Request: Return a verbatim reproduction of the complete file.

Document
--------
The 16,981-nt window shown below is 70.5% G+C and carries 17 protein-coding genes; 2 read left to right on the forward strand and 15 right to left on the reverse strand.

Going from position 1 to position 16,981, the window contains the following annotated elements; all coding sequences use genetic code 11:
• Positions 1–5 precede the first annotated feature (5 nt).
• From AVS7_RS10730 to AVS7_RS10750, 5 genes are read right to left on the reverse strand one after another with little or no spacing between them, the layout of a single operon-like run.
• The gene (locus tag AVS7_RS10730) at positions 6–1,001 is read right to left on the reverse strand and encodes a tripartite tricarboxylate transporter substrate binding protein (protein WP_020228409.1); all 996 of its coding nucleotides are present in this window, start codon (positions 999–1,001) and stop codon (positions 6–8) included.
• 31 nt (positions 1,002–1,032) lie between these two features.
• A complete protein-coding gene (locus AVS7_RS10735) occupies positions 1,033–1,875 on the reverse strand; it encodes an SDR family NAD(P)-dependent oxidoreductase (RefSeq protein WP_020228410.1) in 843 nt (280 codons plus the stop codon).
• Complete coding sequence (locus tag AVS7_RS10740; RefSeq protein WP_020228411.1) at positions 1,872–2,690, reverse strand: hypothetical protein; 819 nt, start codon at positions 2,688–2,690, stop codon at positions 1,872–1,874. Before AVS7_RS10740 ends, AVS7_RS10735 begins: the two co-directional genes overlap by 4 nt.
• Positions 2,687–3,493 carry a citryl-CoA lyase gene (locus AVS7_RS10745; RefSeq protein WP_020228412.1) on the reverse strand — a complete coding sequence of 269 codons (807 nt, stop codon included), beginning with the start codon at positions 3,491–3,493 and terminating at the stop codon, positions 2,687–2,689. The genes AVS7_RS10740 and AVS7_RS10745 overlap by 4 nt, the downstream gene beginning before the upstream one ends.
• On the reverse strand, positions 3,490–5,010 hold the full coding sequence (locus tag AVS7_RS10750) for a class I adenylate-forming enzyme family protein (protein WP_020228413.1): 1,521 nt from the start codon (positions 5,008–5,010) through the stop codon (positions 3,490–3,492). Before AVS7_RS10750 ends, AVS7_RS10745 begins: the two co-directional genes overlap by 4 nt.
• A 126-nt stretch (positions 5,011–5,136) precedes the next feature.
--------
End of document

The 16,981-nt window shown below is 70.5% G+C and carries 17 protein-coding genes; 2 read left to right on the forward strand and 15 right to left on the reverse strand.

Going from position 1 to position 16,981, the window contains the following annotated elements; all coding sequences use genetic code 11:
• Positions 1–5 precede the first annotated feature (5 nt).
• From AVS7_RS10730 to AVS7_RS10750, 5 genes are read right to left on the reverse strand one after another with little or no spacing between them, the layout of a single operon-like run.
• The gene (locus tag AVS7_RS10730) at positions 6–1,001 is read right to left on the reverse strand and encodes a tripartite tricarboxylate transporter substrate binding protein (protein WP_020228409.1); all 996 of its coding nucleotides are present in this window, start codon (positions 999–1,001) and stop codon (positions 6–8) included.
• 31 nt (positions 1,002–1,032) lie between these two features.
• A complete protein-coding gene (locus AVS7_RS10735) occupies positions 1,033–1,875 on the reverse strand; it encodes an SDR family NAD(P)-dependent oxidoreductase (RefSeq protein WP_020228410.1) in 843 nt (280 codons plus the stop codon).
• Complete coding sequence (locus tag AVS7_RS10740; RefSeq protein WP_020228411.1) at positions 1,872–2,690, reverse strand: hypothetical protein; 819 nt, start codon at positions 2,688–2,690, stop codon at positions 1,872–1,874. Before AVS7_RS10740 ends, AVS7_RS10735 begins: the two co-directional genes overlap by 4 nt.
• Positions 2,687–3,493 carry a citryl-CoA lyase gene (locus AVS7_RS10745; RefSeq protein WP_020228412.1) on the reverse strand — a complete coding sequence of 269 codons (807 nt, stop codon included), beginning with the start codon at positions 3,491–3,493 and terminating at the stop codon, positions 2,687–2,689. The genes AVS7_RS10740 and AVS7_RS10745 overlap by 4 nt, the downstream gene beginning before the upstream one ends.
• On the reverse strand, positions 3,490–5,010 hold the full coding sequence (locus tag AVS7_RS10750) for a class I adenylate-forming enzyme family protein (protein WP_020228413.1): 1,521 nt from the start codon (positions 5,008–5,010) through the stop codon (positions 3,490–3,492). Before AVS7_RS10750 ends, AVS7_RS10745 begins: the two co-directional genes overlap by 4 nt.
• A 126-nt stretch (positions 5,011–5,136) precedes the next feature.